Second, The Information and Technology Act, 2000 govern all activities related to the use of computer resources in India. Some of the important provisions of the Act are

  • Section 69 of the Act gives power to the government to issue directions “to intercept, decrypt or monitor…any information generated, transmitted, received or stored” in any digital equipment.
  • Section 69A of the Act provides power to the government to block access to any information generated, transmitted, received or stored or hosted in the digital space.
  • Intermediaries (providers of network service, telecom service, Internet service and web hosting) are required to preserve and retain specified information. They also have to obey the directions issued by the government from time to time.
  • In return intermediaries are protected from legal action for user-generated content (The big techs used this clause to move away from liability and responsibility in digital space).

Challenges in regulating big techs:

First, smartphones and the Internet of Things (IoT) have become a major driver for the growth of big tech companies in the last decade. India is currently witnessing a massive growth in smartphone usage and IoT. India is also witnessing  increase in the population of users who are coming online for the first time. So regulating Big Techs strictly will leave the consumer with no other alternative. Hence, it is important to cater to the needs of people.

Second, everyday life is dependent on various apps and technologies. Nowadays technology is linked with remote working and studying, public transport, shopping, telemedicine, on-demand music, and video streaming, etc. Tech giants with their presence in digital space created a monopoly in essential services.

Third, the essential nature of the services provided by them. These tech giants provide Freedom of Expression to individual and also made billions of people to depend on their services. Like, Google on the internet, Amazon on e-commerce etc.

Fourth, the challenge of cross-platform connectivity: Users of Facebook and Google can sign in and access services over food, grocery delivery, and various other companies. This can be used to mine the accounts of users. This creates a challenge to regulate the tech giants alone. To get a proper desired output, one need to regulate the entire ecosystem. But it is not feasible.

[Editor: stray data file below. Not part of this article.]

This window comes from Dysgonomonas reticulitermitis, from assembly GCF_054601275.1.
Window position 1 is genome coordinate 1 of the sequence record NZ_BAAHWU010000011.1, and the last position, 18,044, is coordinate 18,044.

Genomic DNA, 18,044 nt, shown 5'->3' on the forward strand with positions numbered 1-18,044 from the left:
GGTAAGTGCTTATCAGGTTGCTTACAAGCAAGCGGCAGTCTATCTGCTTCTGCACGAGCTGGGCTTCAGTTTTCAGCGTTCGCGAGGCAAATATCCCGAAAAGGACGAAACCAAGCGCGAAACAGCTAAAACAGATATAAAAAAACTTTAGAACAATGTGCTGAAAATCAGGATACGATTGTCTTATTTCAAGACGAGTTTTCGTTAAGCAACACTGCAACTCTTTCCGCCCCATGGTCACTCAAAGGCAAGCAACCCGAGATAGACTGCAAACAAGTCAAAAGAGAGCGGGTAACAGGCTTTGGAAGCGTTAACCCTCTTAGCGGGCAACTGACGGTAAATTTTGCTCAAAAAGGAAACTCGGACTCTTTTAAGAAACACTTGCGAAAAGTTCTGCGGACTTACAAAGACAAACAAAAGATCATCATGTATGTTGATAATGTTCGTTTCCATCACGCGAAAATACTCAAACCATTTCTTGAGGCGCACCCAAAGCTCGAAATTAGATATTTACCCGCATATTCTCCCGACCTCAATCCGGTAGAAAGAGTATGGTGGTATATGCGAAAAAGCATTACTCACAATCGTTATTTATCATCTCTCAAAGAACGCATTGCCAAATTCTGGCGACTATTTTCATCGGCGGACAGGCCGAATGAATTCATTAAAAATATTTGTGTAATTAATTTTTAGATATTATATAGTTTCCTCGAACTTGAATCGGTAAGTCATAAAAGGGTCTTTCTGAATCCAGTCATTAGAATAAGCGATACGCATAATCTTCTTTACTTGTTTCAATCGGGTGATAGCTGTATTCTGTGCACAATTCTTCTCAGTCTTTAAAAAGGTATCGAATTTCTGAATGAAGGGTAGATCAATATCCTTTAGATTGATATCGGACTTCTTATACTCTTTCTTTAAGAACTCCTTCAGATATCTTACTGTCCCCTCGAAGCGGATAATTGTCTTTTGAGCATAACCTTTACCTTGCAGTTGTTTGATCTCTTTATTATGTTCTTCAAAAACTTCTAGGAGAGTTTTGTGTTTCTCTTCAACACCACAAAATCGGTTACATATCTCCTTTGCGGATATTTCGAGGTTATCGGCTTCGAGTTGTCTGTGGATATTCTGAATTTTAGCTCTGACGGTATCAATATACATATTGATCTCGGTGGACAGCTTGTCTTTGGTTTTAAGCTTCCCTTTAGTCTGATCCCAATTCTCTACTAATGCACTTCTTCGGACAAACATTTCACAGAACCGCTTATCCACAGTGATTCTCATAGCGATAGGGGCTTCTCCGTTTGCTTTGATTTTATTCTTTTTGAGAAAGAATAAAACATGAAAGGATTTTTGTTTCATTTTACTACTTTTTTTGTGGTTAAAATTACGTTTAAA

Suggestions to regulate Big Techs:

It is essential to strengthen the Competition Law. In this regard, the Competition Law Review committee has recommended the following:

  • First, an introduction of a ‘Green Channel’: This is to enable fast-paced regulatory approvals for the vast majority of mergers and acquisitions that have no concerns regarding adverse effects on competition.
  • Second, introducing a dedicated bench in NCLAT (National Company Law Appellate Tribunal) to hear appeals under the Competition Act.
  • Third, opening up of CCI offices at the regional level: This will help to carry out non-adjudicatory functions and interaction with State Governments in controlling the Big Techs.

Recently in the US also House of Representatives panel submitted the report of a bipartisan investigation into the working of Big Techs. They recommended,

  • First, the Structural separations of the big techs: By breaking big tech’s companies into many smaller ones. This will reduce their undue influence over the digital market space.
  • Second, to prohibit mergers and acquisitions : putting a “presumptive prohibition” against big tech companies.
  • Third, companies should be prohibited from operating in an “adjacent line of business”.

Considering the size of the Indian economy which is in the top five Economies of the World, controlling Big Tech is the key to ensure fair competition. The need of the hour is the passage of the Personal Data Protection Bill along with the incorporation of the recommendations of the Competition Law Review Committee and exploring the possibility of implementing the US House of Representatives panel’s report.